Family & Friends

FamilyThe following are some tips for helping care for fathers, husbands, sons and other loved ones afflicted with gout:

  • Create a list of medications being taken. Include dosage, frequency and symptoms so that there is no uncertainty or confusion (See patient resources).
  • Be a role model. If a loved one is trying to be active and eat better, be a part of this process so they don’t feel like they have to do it alone.
  • Stay positive and supportive. Remember, it may be difficult to make drastic changes to diet and gout can be very painful and limiting.
  • Pay attention to what foods and activities trigger gout attacks.
  • Switch things up if necessary. If a particular activity or diet isn’t working, try being creative. Rather than cycling, try swimming or water aerobics. Are salads too boring for your taste? Add some spices or herbs for a kick.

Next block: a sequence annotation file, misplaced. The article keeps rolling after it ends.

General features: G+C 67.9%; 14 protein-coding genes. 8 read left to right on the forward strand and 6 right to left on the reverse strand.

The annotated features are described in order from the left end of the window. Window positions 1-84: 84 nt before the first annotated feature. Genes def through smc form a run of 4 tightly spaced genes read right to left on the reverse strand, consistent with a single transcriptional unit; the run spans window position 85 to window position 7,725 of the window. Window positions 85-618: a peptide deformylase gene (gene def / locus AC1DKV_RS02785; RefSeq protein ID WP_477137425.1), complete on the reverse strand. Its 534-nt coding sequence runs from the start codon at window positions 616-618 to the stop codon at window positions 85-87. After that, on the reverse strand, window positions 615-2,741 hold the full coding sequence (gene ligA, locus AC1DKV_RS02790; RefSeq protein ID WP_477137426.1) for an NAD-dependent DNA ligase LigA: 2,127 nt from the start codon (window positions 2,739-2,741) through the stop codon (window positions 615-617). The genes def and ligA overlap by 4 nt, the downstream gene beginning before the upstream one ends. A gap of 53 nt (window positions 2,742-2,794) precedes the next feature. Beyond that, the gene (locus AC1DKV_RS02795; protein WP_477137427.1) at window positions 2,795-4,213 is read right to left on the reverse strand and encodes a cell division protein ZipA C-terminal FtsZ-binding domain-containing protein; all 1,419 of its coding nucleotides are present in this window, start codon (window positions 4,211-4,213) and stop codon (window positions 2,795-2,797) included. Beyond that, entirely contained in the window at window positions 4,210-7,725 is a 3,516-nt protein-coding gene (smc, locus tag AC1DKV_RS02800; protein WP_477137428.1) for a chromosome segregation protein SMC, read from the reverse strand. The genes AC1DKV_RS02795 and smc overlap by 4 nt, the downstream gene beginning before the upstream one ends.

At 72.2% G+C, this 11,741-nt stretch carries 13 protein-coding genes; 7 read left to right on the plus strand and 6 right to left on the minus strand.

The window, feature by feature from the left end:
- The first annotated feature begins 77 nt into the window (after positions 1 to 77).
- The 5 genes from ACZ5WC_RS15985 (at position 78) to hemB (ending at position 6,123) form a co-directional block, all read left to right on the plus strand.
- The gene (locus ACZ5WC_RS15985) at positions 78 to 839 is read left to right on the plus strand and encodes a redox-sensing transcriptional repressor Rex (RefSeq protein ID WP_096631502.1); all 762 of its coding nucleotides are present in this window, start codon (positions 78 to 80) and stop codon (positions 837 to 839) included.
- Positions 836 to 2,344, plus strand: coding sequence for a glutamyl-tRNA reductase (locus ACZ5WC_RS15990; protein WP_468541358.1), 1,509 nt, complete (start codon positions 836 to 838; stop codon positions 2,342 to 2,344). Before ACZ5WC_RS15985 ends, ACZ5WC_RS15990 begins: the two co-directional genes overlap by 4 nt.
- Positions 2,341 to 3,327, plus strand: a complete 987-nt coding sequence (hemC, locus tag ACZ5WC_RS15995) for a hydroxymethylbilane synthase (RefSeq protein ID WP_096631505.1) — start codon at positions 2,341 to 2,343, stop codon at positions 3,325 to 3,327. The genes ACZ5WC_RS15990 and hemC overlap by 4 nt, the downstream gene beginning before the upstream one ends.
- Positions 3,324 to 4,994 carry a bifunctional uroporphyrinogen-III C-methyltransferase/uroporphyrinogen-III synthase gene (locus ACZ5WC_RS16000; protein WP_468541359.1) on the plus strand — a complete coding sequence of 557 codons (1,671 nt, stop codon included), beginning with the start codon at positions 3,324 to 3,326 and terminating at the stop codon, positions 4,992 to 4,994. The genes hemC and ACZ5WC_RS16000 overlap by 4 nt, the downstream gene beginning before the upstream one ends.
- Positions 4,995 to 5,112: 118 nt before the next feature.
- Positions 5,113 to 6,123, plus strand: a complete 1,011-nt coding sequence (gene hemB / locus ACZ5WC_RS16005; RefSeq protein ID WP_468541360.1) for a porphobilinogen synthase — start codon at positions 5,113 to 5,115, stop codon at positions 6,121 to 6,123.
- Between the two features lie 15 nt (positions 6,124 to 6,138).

• Once you find something that works, stick to it! This takes the guesswork out of care and increases the likelihood that a change will be adhered to.
  • Be honest with your loved ones. If you are concerned for their health, let them know without lecturing them. Try appealing to their emotions rather than their logic because they may be more likely to make changes for your sake, if not for their own.
  • If you require dietary advice and live in Ontario, you can call Eat Right Ontario at 1-877-510-5102 and speak to a registered dietician for free.